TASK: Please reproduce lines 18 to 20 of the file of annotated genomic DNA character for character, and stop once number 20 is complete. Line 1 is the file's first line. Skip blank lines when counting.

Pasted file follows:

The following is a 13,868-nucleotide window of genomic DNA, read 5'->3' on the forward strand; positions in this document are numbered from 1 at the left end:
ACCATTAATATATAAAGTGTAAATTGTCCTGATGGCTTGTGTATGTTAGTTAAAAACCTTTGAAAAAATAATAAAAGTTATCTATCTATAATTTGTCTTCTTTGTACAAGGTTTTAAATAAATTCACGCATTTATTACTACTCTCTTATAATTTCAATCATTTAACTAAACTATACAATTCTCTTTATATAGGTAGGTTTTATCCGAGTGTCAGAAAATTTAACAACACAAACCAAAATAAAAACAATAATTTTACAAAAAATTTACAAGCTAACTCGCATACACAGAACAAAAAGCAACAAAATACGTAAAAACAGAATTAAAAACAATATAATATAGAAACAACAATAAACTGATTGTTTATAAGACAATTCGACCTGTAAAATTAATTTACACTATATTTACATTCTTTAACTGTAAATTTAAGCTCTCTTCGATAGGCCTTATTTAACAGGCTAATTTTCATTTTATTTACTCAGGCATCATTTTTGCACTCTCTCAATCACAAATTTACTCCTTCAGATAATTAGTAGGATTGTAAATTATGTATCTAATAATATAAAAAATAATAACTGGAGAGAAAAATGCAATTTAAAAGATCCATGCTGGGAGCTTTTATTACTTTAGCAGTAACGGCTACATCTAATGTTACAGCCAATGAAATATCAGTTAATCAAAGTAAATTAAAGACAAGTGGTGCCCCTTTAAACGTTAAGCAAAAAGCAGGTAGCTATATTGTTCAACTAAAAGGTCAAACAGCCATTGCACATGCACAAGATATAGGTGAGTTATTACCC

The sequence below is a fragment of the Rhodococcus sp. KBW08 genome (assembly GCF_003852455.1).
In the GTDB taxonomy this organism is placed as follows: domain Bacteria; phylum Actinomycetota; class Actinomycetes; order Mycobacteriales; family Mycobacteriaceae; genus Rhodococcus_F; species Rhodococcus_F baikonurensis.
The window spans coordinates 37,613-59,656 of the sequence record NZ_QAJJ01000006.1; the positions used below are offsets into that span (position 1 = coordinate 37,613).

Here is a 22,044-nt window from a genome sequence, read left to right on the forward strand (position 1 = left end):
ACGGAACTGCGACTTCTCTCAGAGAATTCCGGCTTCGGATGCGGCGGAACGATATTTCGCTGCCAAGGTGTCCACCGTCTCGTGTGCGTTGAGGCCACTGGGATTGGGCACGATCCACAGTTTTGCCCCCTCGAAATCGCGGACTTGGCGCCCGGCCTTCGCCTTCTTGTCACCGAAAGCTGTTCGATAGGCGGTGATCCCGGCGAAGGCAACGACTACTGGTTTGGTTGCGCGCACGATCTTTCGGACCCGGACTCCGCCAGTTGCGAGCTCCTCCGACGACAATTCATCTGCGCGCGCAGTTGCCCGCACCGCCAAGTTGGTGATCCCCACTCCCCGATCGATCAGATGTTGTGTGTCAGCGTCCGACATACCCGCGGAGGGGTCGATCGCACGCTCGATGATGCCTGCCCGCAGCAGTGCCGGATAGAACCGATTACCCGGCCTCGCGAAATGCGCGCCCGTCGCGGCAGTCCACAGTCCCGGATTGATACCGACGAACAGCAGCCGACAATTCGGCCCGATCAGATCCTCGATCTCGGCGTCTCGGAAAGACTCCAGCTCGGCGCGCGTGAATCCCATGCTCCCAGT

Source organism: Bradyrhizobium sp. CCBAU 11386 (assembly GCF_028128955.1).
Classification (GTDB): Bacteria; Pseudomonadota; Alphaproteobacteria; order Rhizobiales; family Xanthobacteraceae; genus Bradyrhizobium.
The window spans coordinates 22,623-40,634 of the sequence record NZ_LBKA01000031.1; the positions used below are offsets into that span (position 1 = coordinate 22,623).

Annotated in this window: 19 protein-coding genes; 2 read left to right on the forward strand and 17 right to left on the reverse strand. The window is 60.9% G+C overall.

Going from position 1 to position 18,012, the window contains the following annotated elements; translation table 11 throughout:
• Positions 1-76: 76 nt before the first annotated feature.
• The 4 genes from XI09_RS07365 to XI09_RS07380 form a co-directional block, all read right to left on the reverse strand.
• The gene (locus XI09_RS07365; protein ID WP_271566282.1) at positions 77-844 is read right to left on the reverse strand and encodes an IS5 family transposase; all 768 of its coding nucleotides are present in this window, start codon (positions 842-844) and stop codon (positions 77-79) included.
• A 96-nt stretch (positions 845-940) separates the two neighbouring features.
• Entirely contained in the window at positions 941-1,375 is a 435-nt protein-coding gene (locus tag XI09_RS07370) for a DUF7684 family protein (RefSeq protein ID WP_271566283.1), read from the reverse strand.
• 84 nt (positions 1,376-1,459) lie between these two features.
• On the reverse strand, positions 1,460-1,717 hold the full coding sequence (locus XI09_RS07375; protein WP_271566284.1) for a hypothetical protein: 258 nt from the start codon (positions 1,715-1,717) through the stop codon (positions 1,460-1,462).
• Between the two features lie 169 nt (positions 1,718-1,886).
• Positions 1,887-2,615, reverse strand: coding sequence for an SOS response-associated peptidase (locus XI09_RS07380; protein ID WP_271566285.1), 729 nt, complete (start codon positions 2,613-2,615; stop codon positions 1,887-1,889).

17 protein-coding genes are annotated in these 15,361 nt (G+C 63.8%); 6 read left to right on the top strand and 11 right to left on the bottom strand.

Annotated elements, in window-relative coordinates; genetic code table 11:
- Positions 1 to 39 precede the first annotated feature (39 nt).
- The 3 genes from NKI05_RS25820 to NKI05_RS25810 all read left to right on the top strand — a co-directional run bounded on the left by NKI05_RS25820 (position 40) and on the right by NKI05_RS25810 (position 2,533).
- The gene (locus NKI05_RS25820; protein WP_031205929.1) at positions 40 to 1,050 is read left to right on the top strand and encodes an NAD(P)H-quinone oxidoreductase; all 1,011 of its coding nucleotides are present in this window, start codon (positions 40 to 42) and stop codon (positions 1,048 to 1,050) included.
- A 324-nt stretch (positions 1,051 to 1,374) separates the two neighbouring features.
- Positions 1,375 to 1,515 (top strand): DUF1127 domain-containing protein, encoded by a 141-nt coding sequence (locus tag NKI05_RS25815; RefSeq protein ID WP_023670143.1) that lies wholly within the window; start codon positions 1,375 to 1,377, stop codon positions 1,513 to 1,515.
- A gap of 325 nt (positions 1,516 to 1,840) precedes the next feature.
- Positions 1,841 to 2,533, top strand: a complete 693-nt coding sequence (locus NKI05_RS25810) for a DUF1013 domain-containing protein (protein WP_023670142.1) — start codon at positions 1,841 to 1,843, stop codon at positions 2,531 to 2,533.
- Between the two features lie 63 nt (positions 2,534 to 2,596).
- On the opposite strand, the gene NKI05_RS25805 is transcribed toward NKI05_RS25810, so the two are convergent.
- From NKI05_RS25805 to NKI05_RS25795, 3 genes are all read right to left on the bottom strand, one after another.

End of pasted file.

• 84 nt (positions 1,376-1,459) lie between these two features.
• On the reverse strand, positions 1,460-1,717 hold the full coding sequence (locus XI09_RS07375; protein WP_271566284.1) for a hypothetical protein: 258 nt from the start codon (positions 1,715-1,717) through the stop codon (positions 1,460-1,462).
• Between the two features lie 169 nt (positions 1,718-1,886).